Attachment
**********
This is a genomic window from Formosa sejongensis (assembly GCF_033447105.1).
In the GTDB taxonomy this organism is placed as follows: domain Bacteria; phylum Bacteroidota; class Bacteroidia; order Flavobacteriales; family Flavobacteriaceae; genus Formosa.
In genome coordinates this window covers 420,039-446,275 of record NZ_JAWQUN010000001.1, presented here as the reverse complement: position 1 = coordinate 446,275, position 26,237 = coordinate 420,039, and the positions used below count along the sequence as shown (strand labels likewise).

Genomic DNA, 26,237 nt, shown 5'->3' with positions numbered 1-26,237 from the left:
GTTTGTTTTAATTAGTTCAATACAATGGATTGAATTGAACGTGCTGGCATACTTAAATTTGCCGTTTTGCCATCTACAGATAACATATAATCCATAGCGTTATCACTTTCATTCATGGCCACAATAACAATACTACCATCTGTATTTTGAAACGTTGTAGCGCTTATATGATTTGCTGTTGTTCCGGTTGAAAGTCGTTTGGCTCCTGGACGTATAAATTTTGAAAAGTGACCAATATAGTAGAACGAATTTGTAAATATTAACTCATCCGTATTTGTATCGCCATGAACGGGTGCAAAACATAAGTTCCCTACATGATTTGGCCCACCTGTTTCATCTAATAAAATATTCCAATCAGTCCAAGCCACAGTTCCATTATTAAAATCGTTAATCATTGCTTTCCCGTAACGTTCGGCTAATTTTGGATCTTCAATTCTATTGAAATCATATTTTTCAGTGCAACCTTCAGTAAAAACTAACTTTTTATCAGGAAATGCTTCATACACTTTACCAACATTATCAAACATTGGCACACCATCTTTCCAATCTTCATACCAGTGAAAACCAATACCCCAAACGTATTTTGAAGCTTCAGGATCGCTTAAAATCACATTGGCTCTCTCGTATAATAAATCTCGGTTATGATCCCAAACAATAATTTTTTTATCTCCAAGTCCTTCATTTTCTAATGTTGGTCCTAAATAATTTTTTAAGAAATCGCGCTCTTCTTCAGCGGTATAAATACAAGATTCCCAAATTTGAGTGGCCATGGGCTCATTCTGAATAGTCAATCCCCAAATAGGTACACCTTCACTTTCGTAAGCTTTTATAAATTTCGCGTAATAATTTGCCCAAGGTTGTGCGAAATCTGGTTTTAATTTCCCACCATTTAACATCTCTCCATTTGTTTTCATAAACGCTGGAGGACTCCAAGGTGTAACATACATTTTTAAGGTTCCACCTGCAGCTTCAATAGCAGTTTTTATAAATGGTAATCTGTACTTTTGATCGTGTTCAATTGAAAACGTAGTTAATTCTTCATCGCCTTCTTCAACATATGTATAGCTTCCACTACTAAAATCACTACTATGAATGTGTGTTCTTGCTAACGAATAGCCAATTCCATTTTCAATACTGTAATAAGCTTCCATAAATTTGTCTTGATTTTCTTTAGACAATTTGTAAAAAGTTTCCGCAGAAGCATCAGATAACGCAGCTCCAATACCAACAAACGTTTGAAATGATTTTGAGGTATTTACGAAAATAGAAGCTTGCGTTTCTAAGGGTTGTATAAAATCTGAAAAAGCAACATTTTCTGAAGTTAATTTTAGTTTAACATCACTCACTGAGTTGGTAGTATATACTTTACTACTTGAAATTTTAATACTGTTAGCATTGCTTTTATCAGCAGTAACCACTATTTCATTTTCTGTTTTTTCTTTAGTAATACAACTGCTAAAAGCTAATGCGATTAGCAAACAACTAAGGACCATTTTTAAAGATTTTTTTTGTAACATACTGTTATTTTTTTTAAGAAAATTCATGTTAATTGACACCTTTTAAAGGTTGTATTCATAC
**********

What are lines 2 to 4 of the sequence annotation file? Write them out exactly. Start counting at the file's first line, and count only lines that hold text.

In the GTDB taxonomy this organism is placed as follows: domain Bacteria; phylum Bacteroidota; class Bacteroidia; order Flavobacteriales; family Flavobacteriaceae; genus Formosa.
In genome coordinates this window covers 420,039-446,275 of record NZ_JAWQUN010000001.1, presented here as the reverse complement: position 1 = coordinate 446,275, position 26,237 = coordinate 420,039, and the positions used below count along the sequence as shown (strand labels likewise).

Genomic DNA, 26,237 nt, shown 5'->3' with positions numbered 1-26,237 from the left: